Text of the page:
Our Views: Visit Rock County 4-H Fair to learn about farms, food

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Gazette editorial board
July 27, 2015

People attend the Rock County 4-H Fair for many reasons.

Some go for the chance to soak in country music—and there'll be plenty of opportunity on the main stage during the fair's six-day run.

Others go to snack on traditional fare such as cream puffs, cheese curds and cotton candy.

Teenagers relish the chance to see and be seen and socialize on the midway while enjoying thrill rides and trying their luck at carnival games.

There's one more important reason, however, and it's at the center of this year's theme of “Families Make the Fair Go Round.” That's to not only celebrate but learn to better understand and appreciate the farms and farmers who produce the world's most bountiful food supply.

Think back a generation or two. That's when people raised families on farms. They milked cows or raised hogs and beef cattle. They had henhouses, collected and sold the eggs and then butchered the chickens for sale. To feed themselves, they gathered fruit from small orchards and vegetables from large gardens.

If you didn't live on a farm, you likely had relatives who farmed, or you went to visit friends whose families raised animals and crops.

That's seldom the case today. More and more people live in cities, and the number of family farms keeps dwindling. Many city residents have never been to a farm.

How, then, will their children know where their food comes from?

Sure, local farmers markets offer connections to agriculture and chances to talk to producers. Likewise, Rock County's annual pork and beef cookouts put attendees in touch with farmers.

But absent visiting a farm, attending our nation's oldest 4-H fair—one marking its 86th year—is your best annual chance to talk to farm families, support their efforts and thank them.

The Rock County Fair Board and Ag Business Council of Rock County will help those bringing kids with expanded activities at the Ag Adventure Tent. That's the place familiar for its swimming and diving ducklings, pheasant hatches and corn box—looking like a big sandbox but filled with corn.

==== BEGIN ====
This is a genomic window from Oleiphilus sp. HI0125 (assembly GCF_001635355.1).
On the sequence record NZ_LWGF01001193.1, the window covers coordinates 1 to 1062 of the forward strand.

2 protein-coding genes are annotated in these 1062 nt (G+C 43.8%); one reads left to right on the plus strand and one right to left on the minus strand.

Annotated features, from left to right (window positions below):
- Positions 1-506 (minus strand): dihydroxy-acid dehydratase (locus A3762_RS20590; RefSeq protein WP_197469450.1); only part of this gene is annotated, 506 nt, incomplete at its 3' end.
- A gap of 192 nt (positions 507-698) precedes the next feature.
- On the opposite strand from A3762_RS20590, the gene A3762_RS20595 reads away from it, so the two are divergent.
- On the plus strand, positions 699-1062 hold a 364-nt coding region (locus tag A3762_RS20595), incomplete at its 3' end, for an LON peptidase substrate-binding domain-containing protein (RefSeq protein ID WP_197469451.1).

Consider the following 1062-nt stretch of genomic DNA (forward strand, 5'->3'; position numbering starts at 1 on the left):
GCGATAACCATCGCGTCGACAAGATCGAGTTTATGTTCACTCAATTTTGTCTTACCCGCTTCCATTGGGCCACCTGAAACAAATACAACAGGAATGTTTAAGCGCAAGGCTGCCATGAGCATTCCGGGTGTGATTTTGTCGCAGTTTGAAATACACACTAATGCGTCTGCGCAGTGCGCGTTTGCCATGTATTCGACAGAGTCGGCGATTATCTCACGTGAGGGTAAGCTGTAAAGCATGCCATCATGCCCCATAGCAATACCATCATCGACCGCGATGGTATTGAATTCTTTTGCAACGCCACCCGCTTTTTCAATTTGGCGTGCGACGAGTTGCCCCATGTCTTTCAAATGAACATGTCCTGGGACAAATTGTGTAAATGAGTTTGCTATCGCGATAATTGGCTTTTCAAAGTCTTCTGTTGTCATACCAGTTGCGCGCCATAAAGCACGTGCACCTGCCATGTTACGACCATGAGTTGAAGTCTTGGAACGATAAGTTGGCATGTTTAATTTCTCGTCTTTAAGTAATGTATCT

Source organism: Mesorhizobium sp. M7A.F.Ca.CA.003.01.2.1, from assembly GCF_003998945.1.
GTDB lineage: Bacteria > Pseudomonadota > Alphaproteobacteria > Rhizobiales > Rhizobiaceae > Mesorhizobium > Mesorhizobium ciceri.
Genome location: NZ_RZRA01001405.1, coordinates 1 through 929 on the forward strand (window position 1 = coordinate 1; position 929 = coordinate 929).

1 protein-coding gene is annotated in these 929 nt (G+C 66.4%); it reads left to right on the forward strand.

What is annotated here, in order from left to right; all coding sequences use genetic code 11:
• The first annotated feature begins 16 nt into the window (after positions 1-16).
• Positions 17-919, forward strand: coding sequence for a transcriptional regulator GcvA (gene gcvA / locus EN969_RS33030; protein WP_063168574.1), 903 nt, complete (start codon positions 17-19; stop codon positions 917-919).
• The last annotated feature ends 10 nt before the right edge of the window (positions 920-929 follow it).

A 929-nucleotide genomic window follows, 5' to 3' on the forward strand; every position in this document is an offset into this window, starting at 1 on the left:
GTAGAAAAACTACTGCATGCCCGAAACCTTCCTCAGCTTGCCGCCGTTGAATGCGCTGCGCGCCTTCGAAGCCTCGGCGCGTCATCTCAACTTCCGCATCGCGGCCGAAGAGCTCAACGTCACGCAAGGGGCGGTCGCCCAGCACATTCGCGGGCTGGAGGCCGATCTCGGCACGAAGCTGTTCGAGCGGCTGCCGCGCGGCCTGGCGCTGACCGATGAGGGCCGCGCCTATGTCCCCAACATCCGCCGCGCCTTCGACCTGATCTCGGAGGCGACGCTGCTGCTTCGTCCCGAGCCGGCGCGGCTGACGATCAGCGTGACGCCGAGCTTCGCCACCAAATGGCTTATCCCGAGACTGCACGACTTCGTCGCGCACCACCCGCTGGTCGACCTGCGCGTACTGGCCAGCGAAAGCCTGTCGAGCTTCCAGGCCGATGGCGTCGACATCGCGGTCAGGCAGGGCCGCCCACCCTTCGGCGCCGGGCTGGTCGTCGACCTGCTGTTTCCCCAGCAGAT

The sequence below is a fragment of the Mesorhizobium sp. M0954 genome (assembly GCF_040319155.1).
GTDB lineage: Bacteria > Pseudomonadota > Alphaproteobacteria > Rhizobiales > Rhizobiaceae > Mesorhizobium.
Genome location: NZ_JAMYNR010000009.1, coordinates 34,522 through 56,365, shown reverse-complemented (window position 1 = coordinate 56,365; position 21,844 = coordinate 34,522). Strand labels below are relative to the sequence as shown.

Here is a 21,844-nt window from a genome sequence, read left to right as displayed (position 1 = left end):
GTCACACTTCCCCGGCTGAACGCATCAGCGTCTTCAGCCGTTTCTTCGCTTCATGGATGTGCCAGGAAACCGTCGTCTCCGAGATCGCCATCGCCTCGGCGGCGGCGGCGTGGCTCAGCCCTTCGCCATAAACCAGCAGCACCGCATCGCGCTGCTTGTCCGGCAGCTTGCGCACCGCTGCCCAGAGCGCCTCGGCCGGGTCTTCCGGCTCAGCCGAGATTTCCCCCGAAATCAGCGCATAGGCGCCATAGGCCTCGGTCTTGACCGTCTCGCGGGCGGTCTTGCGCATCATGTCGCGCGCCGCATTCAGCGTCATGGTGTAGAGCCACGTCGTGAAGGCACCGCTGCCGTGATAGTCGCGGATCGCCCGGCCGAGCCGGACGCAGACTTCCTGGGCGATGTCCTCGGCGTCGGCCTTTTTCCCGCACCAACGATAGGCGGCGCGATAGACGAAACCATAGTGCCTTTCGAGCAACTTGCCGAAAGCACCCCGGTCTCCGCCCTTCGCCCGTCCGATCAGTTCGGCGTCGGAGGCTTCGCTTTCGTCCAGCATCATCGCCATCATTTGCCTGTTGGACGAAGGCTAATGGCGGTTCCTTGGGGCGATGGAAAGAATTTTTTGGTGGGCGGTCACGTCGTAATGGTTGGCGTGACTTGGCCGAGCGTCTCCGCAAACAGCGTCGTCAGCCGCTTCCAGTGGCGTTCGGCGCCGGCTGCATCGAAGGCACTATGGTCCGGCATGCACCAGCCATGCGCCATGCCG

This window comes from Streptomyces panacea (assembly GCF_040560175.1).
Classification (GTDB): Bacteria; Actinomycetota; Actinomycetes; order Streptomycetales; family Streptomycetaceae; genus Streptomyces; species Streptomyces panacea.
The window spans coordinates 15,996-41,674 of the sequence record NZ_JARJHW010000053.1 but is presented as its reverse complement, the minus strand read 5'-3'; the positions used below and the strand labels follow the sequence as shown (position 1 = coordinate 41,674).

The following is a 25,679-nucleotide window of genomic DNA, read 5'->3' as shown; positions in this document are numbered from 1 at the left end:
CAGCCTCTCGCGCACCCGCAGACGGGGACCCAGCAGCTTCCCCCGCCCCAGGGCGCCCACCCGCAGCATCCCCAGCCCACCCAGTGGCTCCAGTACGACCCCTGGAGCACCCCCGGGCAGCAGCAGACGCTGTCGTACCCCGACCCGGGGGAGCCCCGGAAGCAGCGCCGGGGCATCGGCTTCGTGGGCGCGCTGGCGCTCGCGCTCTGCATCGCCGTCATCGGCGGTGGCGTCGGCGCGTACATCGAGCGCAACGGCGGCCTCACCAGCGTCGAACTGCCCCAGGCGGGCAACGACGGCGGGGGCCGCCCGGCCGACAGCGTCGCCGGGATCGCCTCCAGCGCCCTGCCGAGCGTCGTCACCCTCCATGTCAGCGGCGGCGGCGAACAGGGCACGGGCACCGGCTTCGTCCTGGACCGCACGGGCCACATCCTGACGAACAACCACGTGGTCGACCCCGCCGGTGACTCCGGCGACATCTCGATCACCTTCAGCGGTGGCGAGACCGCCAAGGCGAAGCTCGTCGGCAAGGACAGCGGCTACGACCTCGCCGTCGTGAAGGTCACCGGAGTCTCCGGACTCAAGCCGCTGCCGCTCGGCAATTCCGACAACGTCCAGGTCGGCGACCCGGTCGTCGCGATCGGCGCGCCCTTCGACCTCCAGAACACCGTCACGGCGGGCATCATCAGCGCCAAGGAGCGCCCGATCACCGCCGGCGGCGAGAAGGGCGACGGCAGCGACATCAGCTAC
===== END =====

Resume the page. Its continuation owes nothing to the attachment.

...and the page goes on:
Using ideas culled from the Walworth County Fair and a state fair association seminar, the ag tent will offer fresh and differing activities for children each day, such as being a farmer for a day, digging potatoes, picking apples and gathering eggs. Staffing the tent will be 4-H and FFA clubs, giving members chances to pass on their knowledge to young fairgoers.

But that's far from the lone place to cultivate understanding of agriculture. For example, visit the crops and garden produce exhibits in the small block building tucked in the fairgrounds' southwest corner. Sure, these might not be similar in attraction to the woodworking, rocketry and photography displays in the neighboring Craig and Blackhawk centers, but they can help your children learn what food looks like before it reaches your table.

Make sure you visit the livestock barns holding hogs, poultry, sheep, goats and cattle. Do your kids know the difference between breeds of dairy animals, much less how steers, heifers and milk cows differ? Don't hesitate to stop and ask adults or youngsters in one of those barns. They'll be happy to explain. Many are part of families who have worked the land and raised livestock for generations.

They're among those families who “make the fair go round.”

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